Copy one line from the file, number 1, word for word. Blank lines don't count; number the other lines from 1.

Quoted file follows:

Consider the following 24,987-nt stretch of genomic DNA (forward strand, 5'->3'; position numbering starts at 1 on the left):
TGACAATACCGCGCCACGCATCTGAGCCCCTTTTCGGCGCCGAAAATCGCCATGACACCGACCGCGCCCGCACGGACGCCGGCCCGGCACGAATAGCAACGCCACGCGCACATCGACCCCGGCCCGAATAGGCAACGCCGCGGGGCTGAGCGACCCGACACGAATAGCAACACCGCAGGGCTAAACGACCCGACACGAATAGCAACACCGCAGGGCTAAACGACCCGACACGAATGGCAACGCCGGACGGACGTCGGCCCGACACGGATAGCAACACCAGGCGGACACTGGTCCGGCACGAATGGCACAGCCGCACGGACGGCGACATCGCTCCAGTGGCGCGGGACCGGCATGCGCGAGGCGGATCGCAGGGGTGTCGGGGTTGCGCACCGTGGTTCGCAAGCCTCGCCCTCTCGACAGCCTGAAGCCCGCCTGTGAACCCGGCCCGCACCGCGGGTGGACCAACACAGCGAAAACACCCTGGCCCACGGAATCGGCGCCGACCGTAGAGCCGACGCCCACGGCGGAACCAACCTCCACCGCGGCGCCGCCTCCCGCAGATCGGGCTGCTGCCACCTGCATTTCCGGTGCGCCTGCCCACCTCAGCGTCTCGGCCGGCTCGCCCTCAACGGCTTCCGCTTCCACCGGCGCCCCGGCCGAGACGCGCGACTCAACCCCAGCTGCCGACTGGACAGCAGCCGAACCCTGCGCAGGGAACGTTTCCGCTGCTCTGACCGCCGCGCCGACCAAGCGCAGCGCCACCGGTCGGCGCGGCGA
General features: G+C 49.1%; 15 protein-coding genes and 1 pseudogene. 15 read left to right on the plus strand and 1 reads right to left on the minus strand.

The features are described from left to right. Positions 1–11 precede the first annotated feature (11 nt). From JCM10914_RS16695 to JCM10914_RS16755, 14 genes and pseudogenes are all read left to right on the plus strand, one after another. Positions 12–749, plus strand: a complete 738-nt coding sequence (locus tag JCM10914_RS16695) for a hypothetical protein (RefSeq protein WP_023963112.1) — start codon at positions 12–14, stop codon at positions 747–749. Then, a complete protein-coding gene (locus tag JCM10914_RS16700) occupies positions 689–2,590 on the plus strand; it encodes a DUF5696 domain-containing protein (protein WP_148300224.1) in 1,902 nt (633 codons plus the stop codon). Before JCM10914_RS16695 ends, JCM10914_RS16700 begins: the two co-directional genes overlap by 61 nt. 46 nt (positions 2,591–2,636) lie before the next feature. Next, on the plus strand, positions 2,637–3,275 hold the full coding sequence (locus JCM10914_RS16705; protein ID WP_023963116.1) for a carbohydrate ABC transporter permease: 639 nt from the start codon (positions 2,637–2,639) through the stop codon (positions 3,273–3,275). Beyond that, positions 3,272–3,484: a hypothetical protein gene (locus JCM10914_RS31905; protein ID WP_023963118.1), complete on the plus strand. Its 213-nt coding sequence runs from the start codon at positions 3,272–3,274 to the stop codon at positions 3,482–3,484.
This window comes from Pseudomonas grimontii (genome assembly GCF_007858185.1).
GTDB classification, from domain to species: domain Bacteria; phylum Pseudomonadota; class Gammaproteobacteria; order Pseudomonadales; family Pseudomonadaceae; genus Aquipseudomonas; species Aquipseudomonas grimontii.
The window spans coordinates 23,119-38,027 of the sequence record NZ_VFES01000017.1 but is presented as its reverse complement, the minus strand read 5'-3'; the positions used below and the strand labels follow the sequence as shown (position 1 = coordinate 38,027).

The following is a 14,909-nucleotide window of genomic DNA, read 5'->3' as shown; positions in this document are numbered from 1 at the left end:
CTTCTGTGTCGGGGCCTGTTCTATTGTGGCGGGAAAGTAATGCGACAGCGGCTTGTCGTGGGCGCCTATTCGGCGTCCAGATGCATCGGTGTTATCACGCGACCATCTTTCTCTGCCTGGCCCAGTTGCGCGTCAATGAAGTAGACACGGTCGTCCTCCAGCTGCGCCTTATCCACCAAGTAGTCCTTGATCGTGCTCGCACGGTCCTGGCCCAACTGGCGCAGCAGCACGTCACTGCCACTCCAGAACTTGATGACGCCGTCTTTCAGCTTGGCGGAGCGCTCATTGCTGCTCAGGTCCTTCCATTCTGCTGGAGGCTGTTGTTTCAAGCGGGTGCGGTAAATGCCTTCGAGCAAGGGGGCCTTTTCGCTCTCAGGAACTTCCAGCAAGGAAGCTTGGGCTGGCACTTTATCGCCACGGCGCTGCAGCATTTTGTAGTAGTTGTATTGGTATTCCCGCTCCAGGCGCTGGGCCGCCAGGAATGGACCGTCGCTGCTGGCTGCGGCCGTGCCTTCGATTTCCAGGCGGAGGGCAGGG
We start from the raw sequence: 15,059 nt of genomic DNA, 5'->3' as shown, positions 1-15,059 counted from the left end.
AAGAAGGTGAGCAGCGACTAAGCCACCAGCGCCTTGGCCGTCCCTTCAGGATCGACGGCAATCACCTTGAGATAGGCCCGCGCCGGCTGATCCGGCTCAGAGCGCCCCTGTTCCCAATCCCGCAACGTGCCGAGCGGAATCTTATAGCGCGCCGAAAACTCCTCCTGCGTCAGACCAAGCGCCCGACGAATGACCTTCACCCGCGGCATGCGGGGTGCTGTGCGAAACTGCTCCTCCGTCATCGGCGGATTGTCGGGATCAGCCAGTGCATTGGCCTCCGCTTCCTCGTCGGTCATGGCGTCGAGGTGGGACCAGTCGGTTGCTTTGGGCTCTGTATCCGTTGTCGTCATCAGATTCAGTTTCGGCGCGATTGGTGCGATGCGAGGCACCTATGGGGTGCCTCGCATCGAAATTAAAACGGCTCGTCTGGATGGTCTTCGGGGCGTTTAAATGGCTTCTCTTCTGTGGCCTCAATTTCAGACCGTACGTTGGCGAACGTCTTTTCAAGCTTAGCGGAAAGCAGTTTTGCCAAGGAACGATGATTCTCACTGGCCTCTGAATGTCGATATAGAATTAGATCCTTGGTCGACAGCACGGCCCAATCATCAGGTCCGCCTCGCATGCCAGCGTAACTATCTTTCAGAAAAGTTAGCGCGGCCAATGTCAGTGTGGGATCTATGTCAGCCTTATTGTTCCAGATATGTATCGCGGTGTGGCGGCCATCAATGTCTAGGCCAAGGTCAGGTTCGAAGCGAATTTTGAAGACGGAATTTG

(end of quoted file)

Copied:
Consider the following 24,987-nt stretch of genomic DNA (forward strand, 5'->3'; position numbering starts at 1 on the left):